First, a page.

The Mets had held out hope that Martinez could make the start, but in sobering news, the achy ace was deemed out – not just for the playoffs, as originally feared, but for much of 2007 with a torn rotator cuff that will require surgery this week.
Still, the Mets believe they are in good hands with El Duque, a pitcher of indeterminate age but undeniable postseason cache. One of the top October competitors of his time, the high-kicking right-hander was in good spirits over the weekend, dancing to upbeat Latin music at RFK Stadium and animatedly engaging in conversation with teammates.
"It seems that every time someone is out, someone new steps up," David Wright said. "That's what makes it fun to come to the ballpark. … It forces this team to come together through adversity. We're going to get through it and we'll be a stronger team."
El Duque said he willingly would accept Martinez's spot in the playoff rotation.
"I have to assume the responsibility that they give me," Hernandez said. "I'll be ready for it."
The Mets are prepared, in part, because of the confidence of manager Willie Randolph. Through his storied career, Randolph has almost spent more years in the playoffs than not. He has spoken to players periodically over the last few weeks, answering any lingering questions that the Mets may be asking.
"As a manager, it's different," Randolph said. "[The postseason] is where I feel comfortable. This is my time. I've been through this many times."
The Mets' trip to D.C. brought numerous positive messages. Outfielder Cliff Floyd (sore ankle) played Sunday and declared himself ready for the playoffs, and Game 2 starter Tom Glavine pitched brilliantly in a six-inning tune-up Saturday against the last-place Nationals. Steve Trachsel left the club briefly to attend to a personal matter in Phoenix but will re-join them on Tuesday.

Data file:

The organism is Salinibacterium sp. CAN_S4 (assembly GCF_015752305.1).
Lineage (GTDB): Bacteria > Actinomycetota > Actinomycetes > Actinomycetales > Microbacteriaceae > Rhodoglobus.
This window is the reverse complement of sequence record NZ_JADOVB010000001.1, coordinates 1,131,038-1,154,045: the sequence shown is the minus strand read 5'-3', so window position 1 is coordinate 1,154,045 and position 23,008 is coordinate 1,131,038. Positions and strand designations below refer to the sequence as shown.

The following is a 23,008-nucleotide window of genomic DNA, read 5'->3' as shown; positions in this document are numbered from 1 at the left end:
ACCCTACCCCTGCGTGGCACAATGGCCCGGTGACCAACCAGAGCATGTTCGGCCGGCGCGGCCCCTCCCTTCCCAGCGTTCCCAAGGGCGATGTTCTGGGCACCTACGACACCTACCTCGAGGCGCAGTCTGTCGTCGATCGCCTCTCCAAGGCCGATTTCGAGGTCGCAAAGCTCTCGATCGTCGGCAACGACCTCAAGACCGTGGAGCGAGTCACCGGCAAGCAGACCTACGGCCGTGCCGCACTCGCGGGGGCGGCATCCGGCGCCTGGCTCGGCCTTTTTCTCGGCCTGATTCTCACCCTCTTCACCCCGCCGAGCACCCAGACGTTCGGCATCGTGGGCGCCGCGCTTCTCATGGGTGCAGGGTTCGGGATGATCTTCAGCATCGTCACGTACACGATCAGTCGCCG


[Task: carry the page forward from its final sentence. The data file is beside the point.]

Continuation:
Perhaps the biggest blemish on the weekend was a note left on the locker of rookie outfielder Lastings Milledge, who – according to reports – was involved in a verbal altercation with a veteran player during the team's trip to Atlanta.
The two-sheet message on Milledge's locker read, "Know your place, rook!" and was signed, "Your teammates," but Randolph shrugged the event off as "clubhouse stuff." Regardless, Milledge likely will not be on the Mets' postseason roster, especially with Floyd's ankle good enough for duty.
As New York's fate has been decided – officially – since Sept. 18, when the Mets clinched the NL East against the Marlins, the team has had some time to tone it down a notch.
A four-game winning streak at Atlanta and Washington puts them into the playoffs on a high note, but they'll be seeing a red-hot West clubs, who enjoyed the passion of the pennant race into the last moments of the season. Matching the intensity will be a key.
"They've been playing to the wire," Floyd said. "But we shouldn't have a problem matching that."
The Mets will be rewarded with a day of rest Monday – except for David Wright, who is having a Delta Airlines plane ("The Wright Flight") dedicated in his honor at LaGuardia Airport – and go through a brief workout Tuesday at Shea Stadium.
Confidence reigns supreme, and the Mets vow they're ready for the challenges of going deep into October.
"We match up well against anyone in the National League if we go out and play our game," Wright said. "The rest will take care of itself."